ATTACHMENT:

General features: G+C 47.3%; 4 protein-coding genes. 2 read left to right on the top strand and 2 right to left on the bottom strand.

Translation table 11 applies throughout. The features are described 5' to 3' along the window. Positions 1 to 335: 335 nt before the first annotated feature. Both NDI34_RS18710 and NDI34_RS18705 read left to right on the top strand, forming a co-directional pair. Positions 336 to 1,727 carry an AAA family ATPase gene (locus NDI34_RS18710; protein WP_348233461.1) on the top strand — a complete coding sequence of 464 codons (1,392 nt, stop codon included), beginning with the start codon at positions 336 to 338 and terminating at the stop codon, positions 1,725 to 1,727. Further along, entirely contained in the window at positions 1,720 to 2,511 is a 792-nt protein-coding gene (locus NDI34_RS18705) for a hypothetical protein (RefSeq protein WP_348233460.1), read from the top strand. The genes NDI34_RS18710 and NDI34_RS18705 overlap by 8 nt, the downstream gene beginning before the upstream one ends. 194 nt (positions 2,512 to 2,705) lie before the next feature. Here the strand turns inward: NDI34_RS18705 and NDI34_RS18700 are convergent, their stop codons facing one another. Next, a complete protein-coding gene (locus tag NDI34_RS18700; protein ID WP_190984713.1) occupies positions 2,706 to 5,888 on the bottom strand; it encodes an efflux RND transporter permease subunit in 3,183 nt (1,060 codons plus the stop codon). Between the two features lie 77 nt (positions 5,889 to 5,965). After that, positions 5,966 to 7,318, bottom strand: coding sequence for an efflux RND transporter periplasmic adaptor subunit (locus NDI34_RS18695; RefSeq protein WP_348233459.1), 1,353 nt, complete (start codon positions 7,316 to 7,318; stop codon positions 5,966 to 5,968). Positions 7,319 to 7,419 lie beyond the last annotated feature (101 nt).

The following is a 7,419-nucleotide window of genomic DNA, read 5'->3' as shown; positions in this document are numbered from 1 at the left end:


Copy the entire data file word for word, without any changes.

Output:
General features: G+C 47.3%; 4 protein-coding genes. 2 read left to right on the top strand and 2 right to left on the bottom strand.

Translation table 11 applies throughout. The features are described 5' to 3' along the window. Positions 1 to 335: 335 nt before the first annotated feature. Both NDI34_RS18710 and NDI34_RS18705 read left to right on the top strand, forming a co-directional pair. Positions 336 to 1,727 carry an AAA family ATPase gene (locus NDI34_RS18710; protein WP_348233461.1) on the top strand — a complete coding sequence of 464 codons (1,392 nt, stop codon included), beginning with the start codon at positions 336 to 338 and terminating at the stop codon, positions 1,725 to 1,727. Further along, entirely contained in the window at positions 1,720 to 2,511 is a 792-nt protein-coding gene (locus NDI34_RS18705) for a hypothetical protein (RefSeq protein WP_348233460.1), read from the top strand. The genes NDI34_RS18710 and NDI34_RS18705 overlap by 8 nt, the downstream gene beginning before the upstream one ends. 194 nt (positions 2,512 to 2,705) lie before the next feature. Here the strand turns inward: NDI34_RS18705 and NDI34_RS18700 are convergent, their stop codons facing one another. Next, a complete protein-coding gene (locus tag NDI34_RS18700; protein ID WP_190984713.1) occupies positions 2,706 to 5,888 on the bottom strand; it encodes an efflux RND transporter permease subunit in 3,183 nt (1,060 codons plus the stop codon). Between the two features lie 77 nt (positions 5,889 to 5,965). After that, positions 5,966 to 7,318, bottom strand: coding sequence for an efflux RND transporter periplasmic adaptor subunit (locus NDI34_RS18695; RefSeq protein WP_348233459.1), 1,353 nt, complete (start codon positions 7,316 to 7,318; stop codon positions 5,966 to 5,968). Positions 7,319 to 7,419 lie beyond the last annotated feature (101 nt).

The following is a 7,419-nucleotide window of genomic DNA, read 5'->3' as shown; positions in this document are numbered from 1 at the left end: